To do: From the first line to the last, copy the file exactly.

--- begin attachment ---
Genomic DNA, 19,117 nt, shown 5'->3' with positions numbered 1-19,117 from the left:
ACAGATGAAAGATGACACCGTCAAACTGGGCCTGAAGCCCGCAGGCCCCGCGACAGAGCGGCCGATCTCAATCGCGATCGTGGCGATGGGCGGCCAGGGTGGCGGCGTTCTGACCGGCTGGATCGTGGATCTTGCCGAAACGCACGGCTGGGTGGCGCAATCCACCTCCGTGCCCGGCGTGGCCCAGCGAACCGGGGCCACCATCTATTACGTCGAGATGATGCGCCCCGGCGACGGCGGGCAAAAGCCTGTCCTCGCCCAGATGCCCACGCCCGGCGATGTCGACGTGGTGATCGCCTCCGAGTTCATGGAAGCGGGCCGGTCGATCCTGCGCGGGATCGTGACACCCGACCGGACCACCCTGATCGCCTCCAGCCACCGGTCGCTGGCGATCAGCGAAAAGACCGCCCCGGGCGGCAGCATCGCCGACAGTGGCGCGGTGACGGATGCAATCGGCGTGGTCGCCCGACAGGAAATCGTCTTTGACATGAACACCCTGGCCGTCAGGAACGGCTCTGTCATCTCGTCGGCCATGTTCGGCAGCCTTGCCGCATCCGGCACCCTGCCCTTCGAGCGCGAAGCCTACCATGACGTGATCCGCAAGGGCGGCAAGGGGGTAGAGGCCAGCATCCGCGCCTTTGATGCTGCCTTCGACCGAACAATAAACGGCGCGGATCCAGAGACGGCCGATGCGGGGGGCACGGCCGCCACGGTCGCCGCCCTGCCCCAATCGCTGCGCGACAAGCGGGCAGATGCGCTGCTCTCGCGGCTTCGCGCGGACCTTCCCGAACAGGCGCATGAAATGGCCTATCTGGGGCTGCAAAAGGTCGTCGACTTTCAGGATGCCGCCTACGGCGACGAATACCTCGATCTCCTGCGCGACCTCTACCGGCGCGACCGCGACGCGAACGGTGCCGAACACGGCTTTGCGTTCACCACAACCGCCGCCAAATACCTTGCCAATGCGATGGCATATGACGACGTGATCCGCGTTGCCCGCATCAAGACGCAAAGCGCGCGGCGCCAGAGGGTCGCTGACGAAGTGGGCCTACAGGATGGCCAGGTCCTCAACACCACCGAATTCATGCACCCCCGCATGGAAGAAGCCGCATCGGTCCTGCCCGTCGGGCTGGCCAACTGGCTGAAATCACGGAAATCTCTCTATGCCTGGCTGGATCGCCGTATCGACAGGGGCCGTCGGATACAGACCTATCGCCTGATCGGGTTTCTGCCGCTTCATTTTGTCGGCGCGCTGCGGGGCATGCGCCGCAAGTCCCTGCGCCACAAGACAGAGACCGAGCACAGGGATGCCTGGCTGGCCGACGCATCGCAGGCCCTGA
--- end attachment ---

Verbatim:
Genomic DNA, 19,117 nt, shown 5'->3' with positions numbered 1-19,117 from the left:
ACAGATGAAAGATGACACCGTCAAACTGGGCCTGAAGCCCGCAGGCCCCGCGACAGAGCGGCCGATCTCAATCGCGATCGTGGCGATGGGCGGCCAGGGTGGCGGCGTTCTGACCGGCTGGATCGTGGATCTTGCCGAAACGCACGGCTGGGTGGCGCAATCCACCTCCGTGCCCGGCGTGGCCCAGCGAACCGGGGCCACCATCTATTACGTCGAGATGATGCGCCCCGGCGACGGCGGGCAAAAGCCTGTCCTCGCCCAGATGCCCACGCCCGGCGATGTCGACGTGGTGATCGCCTCCGAGTTCATGGAAGCGGGCCGGTCGATCCTGCGCGGGATCGTGACACCCGACCGGACCACCCTGATCGCCTCCAGCCACCGGTCGCTGGCGATCAGCGAAAAGACCGCCCCGGGCGGCAGCATCGCCGACAGTGGCGCGGTGACGGATGCAATCGGCGTGGTCGCCCGACAGGAAATCGTCTTTGACATGAACACCCTGGCCGTCAGGAACGGCTCTGTCATCTCGTCGGCCATGTTCGGCAGCCTTGCCGCATCCGGCACCCTGCCCTTCGAGCGCGAAGCCTACCATGACGTGATCCGCAAGGGCGGCAAGGGGGTAGAGGCCAGCATCCGCGCCTTTGATGCTGCCTTCGACCGAACAATAAACGGCGCGGATCCAGAGACGGCCGATGCGGGGGGCACGGCCGCCACGGTCGCCGCCCTGCCCCAATCGCTGCGCGACAAGCGGGCAGATGCGCTGCTCTCGCGGCTTCGCGCGGACCTTCCCGAACAGGCGCATGAAATGGCCTATCTGGGGCTGCAAAAGGTCGTCGACTTTCAGGATGCCGCCTACGGCGACGAATACCTCGATCTCCTGCGCGACCTCTACCGGCGCGACCGCGACGCGAACGGTGCCGAACACGGCTTTGCGTTCACCACAACCGCCGCCAAATACCTTGCCAATGCGATGGCATATGACGACGTGATCCGCGTTGCCCGCATCAAGACGCAAAGCGCGCGGCGCCAGAGGGTCGCTGACGAAGTGGGCCTACAGGATGGCCAGGTCCTCAACACCACCGAATTCATGCACCCCCGCATGGAAGAAGCCGCATCGGTCCTGCCCGTCGGGCTGGCCAACTGGCTGAAATCACGGAAATCTCTCTATGCCTGGCTGGATCGCCGTATCGACAGGGGCCGTCGGATACAGACCTATCGCCTGATCGGGTTTCTGCCGCTTCATTTTGTCGGCGCGCTGCGGGGCATGCGCCGCAAGTCCCTGCGCCACAAGACAGAGACCGAGCACAGGGATGCCTGGCTGGCCGACGCATCGCAGGCCCTGA